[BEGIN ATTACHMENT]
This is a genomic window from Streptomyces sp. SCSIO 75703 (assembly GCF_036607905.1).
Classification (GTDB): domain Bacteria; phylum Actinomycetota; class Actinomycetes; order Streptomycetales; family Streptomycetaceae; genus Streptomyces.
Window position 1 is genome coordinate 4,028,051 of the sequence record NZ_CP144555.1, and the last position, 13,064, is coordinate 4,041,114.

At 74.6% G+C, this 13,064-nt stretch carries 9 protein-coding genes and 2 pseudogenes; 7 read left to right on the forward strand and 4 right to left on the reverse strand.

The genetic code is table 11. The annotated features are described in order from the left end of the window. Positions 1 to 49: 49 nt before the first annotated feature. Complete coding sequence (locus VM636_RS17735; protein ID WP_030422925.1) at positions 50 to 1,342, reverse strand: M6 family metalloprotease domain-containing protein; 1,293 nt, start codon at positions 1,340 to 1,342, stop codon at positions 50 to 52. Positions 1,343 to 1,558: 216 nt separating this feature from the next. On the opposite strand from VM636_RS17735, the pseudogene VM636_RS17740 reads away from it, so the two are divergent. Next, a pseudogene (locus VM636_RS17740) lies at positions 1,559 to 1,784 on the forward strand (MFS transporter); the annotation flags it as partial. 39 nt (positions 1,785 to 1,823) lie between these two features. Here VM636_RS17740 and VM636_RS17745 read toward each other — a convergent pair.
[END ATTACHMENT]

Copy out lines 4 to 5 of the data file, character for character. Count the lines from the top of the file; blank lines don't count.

At 74.6% G+C, this 13,064-nt stretch carries 9 protein-coding genes and 2 pseudogenes; 7 read left to right on the forward strand and 4 right to left on the reverse strand.

The genetic code is table 11. The annotated features are described in order from the left end of the window. Positions 1 to 49: 49 nt before the first annotated feature. Complete coding sequence (locus VM636_RS17735; protein ID WP_030422925.1) at positions 50 to 1,342, reverse strand: M6 family metalloprotease domain-containing protein; 1,293 nt, start codon at positions 1,340 to 1,342, stop codon at positions 50 to 52. Positions 1,343 to 1,558: 216 nt separating this feature from the next. On the opposite strand from VM636_RS17735, the pseudogene VM636_RS17740 reads away from it, so the two are divergent. Next, a pseudogene (locus VM636_RS17740) lies at positions 1,559 to 1,784 on the forward strand (MFS transporter); the annotation flags it as partial. 39 nt (positions 1,785 to 1,823) lie between these two features. Here VM636_RS17740 and VM636_RS17745 read toward each other — a convergent pair.